New to chicks - age differences and heat needs/food questions!! Thanks

Discussion in 'Raising Baby Chicks' started by simpleliving, Mar 25, 2009.

  1. simpleliving

    simpleliving Out Of The Brooder

    Mar 12, 2009
    Hi everyone-

    I am completely new to this whole chickie thing and really nervous about raising chicks. I am only allowed 4 in my neighborhood and have two that I got this past Saturday (a 2 1/2 week old Welsummer and a 1 1/2 week old Buff Orp). I am picking up two more today or tomorrow - very young ones so that is what has me worried - they will be the typical 2-3 day olds (one Speckled Sussex and one Light Brahma). My biggest concern right now is how to do the heat - I have a 250 watt Red Heat Lamp right now that is about 3 feet away from the chicks on one side of my brooder (which is an wire rabbit cage with plastic deep dish bottom - only about 4 feet L by 2 1/2 feet wide and maybe 3 ft high) - it is right around 80 - 85 under there right now and I think my older two are ok with that although I am not always sure. I want them together so they all get along so would rather not have separate brooders. They sleep under it at night but tend to go to the other side during the day (when I see them in the morning and after work) but they walk around all over and don't seem too bothered. They were panting the first day when I had it lower so I moved it up. My Welsummer has been picking at the BO's tail feather though so I was wondering if that is because she is too warm or what. Anyway, I know the younger chicks will most likely need it warmer again so do I just lower it and hope the older two stay away from it but what about at night - will they be too cool away from it? I have the brooder next to our gas fireplace and have been keeping it at around 68-70 all day and night. And how long do I need to keep the younger two at a warmer temp - can I move it up every couple of days until it is comfortable for all of them. I feel like I am really overthinking this, but I want to make sure I take care of them best I can. And when can I comfortably move them to a coop (which is not built yet but we are working on it and hoping it will be done within the next 4 weeks).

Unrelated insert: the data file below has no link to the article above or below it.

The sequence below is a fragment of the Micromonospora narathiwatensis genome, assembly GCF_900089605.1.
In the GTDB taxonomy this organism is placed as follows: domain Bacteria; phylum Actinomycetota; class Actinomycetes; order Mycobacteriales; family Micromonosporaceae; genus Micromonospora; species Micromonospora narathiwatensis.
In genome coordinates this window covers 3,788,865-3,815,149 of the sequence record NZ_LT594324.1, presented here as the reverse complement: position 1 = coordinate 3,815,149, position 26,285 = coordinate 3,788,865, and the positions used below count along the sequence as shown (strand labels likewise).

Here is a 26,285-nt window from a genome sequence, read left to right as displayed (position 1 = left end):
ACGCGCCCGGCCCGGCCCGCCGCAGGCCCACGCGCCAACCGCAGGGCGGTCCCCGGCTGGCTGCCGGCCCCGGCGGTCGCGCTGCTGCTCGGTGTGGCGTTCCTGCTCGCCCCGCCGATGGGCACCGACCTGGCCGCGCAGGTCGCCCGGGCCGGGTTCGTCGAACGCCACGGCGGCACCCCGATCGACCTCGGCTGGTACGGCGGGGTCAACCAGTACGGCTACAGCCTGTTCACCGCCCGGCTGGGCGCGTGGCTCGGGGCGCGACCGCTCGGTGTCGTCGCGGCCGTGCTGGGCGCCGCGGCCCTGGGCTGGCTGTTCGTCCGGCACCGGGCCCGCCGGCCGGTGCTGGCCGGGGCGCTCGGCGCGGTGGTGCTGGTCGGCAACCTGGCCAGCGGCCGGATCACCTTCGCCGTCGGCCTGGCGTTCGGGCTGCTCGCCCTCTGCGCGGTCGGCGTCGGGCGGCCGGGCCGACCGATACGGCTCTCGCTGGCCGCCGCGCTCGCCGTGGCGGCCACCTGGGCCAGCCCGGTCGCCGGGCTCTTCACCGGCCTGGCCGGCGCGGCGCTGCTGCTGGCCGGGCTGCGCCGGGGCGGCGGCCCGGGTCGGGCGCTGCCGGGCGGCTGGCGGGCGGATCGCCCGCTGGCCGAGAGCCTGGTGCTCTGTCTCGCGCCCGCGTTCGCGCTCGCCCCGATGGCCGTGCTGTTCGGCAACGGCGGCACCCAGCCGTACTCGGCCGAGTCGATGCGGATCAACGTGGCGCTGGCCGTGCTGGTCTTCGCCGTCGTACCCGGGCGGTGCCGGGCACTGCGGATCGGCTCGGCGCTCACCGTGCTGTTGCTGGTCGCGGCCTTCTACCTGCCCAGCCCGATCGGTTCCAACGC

Ok, another question - regarding feed. I have them on organic chick feed and they are eating it what seems to be a lot, but it seems so dry and unappetizing. Is there anything else I can feed them at this age (and for the younger two when I get them)? I have been giving bits of yogurt to the two I have every day - and just a very little bit, but they love it! When I was cutting up carrots and celery last night, I thought they might love the celery tops and shredded bits of carrot, but then realized I didn't know if that was ok or if they needed grit for that or what. I also put ACV, garlic and a bit of sugar in their water - not sure how they like that but they are drinking it. So far no health problems that I can tell, but they do seem a little light to me although I have no idea how heavy they are supposed to feel as this is my first time even holding a chicken!

    Thanks everyone!

  2. cmom

    cmom Hilltop Farm

    Nov 18, 2007
    My Coop
    [​IMG] I would put the light to one side or end of the brooder so that the older chicks can get away from the heat course as they feather out. You can try to put the chicks together and see what happens but be prepared to move them if the older chicks get too aggressive with the younger ones. The younger chicks should have the temp around 90/95 degrees the first week decreasing it 5 degrees per week.